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Walter Sisulu University champions Hiv/Aids curriculum integration

Nov 8, 2016
Walter Sisulu University champions Hiv/Aids curriculum integration

Walter Sisulu University is looking to expedite its fight against HIV/Aids through the release of its second guide book developed and aimed at integrating HIV/Aids into the institutional curriculum.

Centre for HIV/Aids director Nomvula Twaise said the book would prove critical in combating the scourge of new HIV/Aids infections, denouncing stigma and discrimination, and improving the quality of life of those infected by the virus.

“This is the second edition following the first one which was developed and published in 2012. We have just completed revising and printing the second edition and we’re now ready to disseminate it throughout the University by way of workshops,” said Twaise.

She said faculty representatives who took part in the revision of the guide were assigned to champion the implementation of the integration of HIV/Aids in their faculties by making sure all lecturers get the book and are trained on how to use it.

The guide’s development was steered by two models that were agreed upon by the institution; the integration/infusion model and the stand-alone model.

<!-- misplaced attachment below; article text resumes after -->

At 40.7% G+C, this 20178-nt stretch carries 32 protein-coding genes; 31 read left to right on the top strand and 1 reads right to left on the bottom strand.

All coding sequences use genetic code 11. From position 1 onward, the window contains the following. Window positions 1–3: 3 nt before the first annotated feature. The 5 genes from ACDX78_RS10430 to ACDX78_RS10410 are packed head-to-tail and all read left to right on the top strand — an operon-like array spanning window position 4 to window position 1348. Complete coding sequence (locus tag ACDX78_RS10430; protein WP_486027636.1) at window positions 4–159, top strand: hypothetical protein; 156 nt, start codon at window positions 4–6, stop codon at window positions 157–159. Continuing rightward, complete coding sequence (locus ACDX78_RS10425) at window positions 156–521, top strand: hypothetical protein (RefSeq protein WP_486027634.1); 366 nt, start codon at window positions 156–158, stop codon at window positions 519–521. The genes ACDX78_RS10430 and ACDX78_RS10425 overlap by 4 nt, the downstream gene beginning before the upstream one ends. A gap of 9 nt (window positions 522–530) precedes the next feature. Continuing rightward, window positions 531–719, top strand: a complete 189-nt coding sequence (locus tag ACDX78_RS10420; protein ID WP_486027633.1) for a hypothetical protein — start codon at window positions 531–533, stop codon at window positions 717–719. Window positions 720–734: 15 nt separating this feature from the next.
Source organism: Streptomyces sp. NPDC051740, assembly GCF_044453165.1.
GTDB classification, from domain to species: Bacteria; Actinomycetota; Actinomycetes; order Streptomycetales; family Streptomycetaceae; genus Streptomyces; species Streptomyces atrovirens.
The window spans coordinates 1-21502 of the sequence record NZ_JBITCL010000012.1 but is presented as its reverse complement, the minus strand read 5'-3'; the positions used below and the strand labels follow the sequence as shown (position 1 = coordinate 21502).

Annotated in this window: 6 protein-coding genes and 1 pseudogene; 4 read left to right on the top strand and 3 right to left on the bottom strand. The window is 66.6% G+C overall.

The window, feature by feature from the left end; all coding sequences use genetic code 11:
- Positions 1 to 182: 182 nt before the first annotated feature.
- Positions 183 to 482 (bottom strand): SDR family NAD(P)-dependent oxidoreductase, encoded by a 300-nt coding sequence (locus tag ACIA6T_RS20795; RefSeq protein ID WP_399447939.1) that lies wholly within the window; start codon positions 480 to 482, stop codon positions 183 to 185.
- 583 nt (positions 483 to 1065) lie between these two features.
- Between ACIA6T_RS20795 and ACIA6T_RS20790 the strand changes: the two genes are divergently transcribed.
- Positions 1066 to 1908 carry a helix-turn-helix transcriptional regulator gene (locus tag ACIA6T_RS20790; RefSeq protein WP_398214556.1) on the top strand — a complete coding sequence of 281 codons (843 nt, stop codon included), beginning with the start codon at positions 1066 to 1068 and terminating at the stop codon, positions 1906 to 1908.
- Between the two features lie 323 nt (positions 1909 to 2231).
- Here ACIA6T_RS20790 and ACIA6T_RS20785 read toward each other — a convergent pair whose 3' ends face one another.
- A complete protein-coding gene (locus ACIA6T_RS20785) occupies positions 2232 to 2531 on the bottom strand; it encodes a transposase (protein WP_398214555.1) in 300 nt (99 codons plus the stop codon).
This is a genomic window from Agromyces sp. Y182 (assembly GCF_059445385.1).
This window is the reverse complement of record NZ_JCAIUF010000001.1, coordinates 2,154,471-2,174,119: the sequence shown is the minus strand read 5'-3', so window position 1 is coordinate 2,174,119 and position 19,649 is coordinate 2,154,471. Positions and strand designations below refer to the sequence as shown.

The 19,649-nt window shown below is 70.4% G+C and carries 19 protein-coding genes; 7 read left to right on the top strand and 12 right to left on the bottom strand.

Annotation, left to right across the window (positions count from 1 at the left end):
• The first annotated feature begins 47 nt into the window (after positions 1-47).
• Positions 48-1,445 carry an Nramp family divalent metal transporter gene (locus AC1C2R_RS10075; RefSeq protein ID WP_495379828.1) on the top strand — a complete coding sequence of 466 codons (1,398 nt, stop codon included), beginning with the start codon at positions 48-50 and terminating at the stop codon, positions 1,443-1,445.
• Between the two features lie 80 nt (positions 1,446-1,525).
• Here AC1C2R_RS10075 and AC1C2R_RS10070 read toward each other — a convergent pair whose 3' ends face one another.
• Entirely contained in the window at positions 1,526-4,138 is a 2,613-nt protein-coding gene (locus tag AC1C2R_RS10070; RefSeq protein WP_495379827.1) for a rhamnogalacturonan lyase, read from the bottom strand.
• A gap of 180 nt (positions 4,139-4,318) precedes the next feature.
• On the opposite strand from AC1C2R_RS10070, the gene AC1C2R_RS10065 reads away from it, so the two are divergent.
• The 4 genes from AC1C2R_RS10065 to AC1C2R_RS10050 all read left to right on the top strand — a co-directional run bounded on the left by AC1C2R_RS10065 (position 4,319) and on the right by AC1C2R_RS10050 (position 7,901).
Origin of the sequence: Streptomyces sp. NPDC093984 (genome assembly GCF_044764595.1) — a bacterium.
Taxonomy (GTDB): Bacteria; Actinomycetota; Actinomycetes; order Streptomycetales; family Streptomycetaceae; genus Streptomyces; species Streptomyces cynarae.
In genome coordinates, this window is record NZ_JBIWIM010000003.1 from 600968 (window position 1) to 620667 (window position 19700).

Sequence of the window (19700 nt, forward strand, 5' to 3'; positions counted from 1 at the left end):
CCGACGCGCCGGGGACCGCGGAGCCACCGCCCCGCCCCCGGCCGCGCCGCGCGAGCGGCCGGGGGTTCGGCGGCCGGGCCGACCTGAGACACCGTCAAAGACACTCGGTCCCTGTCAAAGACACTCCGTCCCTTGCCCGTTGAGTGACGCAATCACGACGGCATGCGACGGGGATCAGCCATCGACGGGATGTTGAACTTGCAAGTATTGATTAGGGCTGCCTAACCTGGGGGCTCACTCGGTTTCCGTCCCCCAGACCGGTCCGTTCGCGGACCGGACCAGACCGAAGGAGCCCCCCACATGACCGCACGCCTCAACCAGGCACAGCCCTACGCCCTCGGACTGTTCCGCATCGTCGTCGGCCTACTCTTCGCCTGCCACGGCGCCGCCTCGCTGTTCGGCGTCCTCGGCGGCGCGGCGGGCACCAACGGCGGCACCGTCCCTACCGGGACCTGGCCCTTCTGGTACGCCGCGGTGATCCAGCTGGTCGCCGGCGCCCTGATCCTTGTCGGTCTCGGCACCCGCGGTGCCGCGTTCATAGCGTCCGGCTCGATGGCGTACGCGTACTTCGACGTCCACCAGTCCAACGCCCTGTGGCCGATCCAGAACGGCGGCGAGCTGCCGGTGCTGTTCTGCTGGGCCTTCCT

“The guide is not prescriptive - it’s designed flexibly enough to be adopted and adapted by the University’s eleven faculties. Its development was guided by the two models. Using the models and other module design criteria, the guide was awarded 16 credits which could be weaved into the programmes as the faculties see fit,” said Twaise.

She was at pains to stress the importance of the endeavour as it seeks to educate, inform and as a result capacitate students with the requisite tools to protect themselves from infection as a result of varied illiteracies about the virus.

Twaise said even if education were completely successful, teaching and learning about HIV/Aids would still have to be an on-going process as new generations of people become adult and need to know how to protect them from infection.

“The older generations, who have hopefully already been educated, may need the message reinforced, and need to be kept informed, so that they are able to protect themselves and inform the youth and children,” she said.

Twaise said the guide will not only benefit WSU but all higher education institutions that come across it.

She said already there are two universities that benefited in the first edition and Higher Education and Training HIV/ Aids Programme is also planning to use this guide as an example to assist South African universities.